In reaching this conclusion we are not to be understood as implying that we believe that Delaware would, in no circumstances, allow an action for tortious interference with an inheritance.*fn4 It is possible that if the tortfeasor himself was not a beneficiary of the will of the decedent or in privity with the beneficiary, such an action would be possible. For example, a tortfeasor might by fraud have induced a testator to revoke a will, following which the testator without interference of the tortfeasor made a valid will leaving his estate to another person. In that event as there would be no basis to challenge the second will, the wronged party could have no remedy under statutory review procedures. Therefore, unless an action in tort was available he would have no remedy. Further, it is conceivable that a tortfeasor who concealed the existence of a prior will so as to preclude an injured beneficiary from bringing what would otherwise be an adequate and timely statutory review proceeding could be liable for tortious interference with an inheritance. But where, as here, there was adequate relief available in a statutory proceeding, a tortious interference claim may not be pursued. See Robinson v. First State Bank, 97 Ill.2d 174, , 454 N.E.2d 288, 294, 73 Ill. Dec. 428 (1983); DeWitt v. Duce, 408 So.2d 216, 218 (Fla. 1981). We recognize, of course, that at this time a statutory proceeding may be time barred. See Del. Code Ann. tit. 12, § 1309(a) (1987).*fn5 That circumstance, however, has no bearing on our result. A party with an exclusive statutory remedy cannot be permitted to allow her remedy to be lost and then proceed with a tort action which would be otherwise unavailable.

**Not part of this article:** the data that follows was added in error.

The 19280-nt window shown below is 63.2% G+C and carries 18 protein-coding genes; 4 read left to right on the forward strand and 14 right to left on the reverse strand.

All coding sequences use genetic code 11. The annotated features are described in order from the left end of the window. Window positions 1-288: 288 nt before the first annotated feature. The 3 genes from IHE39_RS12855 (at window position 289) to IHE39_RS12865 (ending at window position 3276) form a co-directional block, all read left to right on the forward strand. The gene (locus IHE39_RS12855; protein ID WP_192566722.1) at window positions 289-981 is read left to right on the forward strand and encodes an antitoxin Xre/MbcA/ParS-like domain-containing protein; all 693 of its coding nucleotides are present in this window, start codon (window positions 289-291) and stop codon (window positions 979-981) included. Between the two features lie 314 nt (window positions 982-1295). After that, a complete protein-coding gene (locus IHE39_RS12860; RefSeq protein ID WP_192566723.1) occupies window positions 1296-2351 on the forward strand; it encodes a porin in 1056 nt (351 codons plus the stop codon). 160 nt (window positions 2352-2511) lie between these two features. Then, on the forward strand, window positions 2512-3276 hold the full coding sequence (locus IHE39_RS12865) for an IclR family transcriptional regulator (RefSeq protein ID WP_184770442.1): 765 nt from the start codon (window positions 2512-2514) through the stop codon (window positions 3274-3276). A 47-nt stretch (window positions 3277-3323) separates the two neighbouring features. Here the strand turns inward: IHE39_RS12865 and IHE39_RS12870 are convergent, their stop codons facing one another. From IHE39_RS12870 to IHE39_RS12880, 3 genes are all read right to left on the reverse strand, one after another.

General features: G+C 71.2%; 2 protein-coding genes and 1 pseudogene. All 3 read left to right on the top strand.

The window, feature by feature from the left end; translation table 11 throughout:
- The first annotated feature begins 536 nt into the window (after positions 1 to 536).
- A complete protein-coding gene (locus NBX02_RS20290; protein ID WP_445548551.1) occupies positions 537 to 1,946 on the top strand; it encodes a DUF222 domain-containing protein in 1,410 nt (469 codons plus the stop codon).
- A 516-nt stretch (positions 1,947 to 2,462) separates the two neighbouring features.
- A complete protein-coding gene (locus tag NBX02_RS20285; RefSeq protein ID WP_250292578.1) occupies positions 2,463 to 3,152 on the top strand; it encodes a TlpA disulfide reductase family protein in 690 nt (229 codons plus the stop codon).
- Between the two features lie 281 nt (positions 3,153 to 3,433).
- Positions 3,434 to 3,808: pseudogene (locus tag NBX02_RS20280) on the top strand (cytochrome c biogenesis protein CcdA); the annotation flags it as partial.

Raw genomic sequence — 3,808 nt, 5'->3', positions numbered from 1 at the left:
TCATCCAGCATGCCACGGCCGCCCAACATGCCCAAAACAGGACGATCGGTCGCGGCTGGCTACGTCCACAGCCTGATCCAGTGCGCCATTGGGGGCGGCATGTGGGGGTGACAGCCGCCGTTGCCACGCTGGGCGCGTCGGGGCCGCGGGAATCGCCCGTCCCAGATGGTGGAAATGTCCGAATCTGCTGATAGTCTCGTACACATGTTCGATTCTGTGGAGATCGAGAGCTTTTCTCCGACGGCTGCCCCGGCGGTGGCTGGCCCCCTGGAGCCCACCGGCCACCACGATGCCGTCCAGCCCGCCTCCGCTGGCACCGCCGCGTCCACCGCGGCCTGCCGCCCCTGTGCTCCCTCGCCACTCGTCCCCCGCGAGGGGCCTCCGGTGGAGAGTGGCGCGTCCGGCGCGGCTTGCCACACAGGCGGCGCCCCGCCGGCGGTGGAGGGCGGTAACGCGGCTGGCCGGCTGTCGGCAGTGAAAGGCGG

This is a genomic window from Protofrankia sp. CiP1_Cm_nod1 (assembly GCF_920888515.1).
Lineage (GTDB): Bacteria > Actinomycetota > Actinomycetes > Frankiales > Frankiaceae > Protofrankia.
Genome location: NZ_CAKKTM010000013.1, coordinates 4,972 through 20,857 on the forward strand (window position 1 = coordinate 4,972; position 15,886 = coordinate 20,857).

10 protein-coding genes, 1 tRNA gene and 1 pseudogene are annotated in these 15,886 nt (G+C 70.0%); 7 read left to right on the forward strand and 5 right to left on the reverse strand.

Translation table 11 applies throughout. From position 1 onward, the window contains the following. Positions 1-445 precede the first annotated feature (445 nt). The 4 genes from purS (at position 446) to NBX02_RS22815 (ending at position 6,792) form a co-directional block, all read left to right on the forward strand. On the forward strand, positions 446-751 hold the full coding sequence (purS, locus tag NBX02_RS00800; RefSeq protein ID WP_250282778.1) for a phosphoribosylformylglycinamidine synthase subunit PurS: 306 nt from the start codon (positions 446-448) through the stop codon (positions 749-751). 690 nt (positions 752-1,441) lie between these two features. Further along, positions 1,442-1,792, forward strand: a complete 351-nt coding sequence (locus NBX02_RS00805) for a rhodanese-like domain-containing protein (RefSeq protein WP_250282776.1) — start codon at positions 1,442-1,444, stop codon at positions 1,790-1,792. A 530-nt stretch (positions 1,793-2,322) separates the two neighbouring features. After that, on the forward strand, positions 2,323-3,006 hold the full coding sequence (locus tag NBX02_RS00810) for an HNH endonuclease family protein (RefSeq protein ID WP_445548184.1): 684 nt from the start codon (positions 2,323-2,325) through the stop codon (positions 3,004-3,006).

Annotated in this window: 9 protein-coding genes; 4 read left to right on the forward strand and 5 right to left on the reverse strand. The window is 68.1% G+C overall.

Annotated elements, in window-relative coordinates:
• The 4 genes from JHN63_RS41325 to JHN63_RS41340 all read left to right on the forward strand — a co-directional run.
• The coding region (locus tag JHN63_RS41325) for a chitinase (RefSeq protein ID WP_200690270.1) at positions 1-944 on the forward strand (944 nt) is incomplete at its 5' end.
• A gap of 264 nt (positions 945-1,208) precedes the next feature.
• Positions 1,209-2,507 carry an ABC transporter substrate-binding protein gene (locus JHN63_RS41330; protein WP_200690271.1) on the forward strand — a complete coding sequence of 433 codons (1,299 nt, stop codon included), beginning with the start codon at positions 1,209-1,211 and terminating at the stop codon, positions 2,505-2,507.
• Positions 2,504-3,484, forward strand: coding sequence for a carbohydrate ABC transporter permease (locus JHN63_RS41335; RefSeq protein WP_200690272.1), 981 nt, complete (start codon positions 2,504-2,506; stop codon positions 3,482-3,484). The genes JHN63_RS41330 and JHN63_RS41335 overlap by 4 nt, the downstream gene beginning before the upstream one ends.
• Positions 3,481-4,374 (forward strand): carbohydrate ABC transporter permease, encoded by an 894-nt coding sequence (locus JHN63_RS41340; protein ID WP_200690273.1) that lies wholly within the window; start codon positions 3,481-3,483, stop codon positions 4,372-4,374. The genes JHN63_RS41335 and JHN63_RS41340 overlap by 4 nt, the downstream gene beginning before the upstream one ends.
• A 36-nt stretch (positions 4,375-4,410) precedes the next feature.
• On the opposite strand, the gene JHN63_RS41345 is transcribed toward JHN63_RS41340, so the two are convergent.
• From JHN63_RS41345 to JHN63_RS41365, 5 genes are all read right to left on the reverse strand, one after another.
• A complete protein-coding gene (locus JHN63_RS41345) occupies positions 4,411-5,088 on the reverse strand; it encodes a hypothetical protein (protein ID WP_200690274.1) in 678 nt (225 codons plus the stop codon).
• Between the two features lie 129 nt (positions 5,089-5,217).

In her opening brief in this court Moore argued that she had no remedy under Delaware law, for setting aside the 1984 will would necessarily result in intestacy with the estate then passing to Purse's cousin in California. In their brief Graybeal, the hospital and the bank disputed this, relying on Conner v. Brown, 39 Del. 529, , 3 A.2d 64, 74 (Super. Ct. 1938), in which the court indicated: "A will adjudged to be void on the ground of undue influence, which is a species of fraud, can have no effect as a revocation of a prior will. . . ." Thus, in their view Moore had standing to invoke the statutory review procedure available to "any person interested" under Del. Code Ann. tit. 12. § 1309(a) (1987) to seek invalidation of the 1984 will. In her reply brief Moore contended that Conner v. Brown is not applicable for the following reason: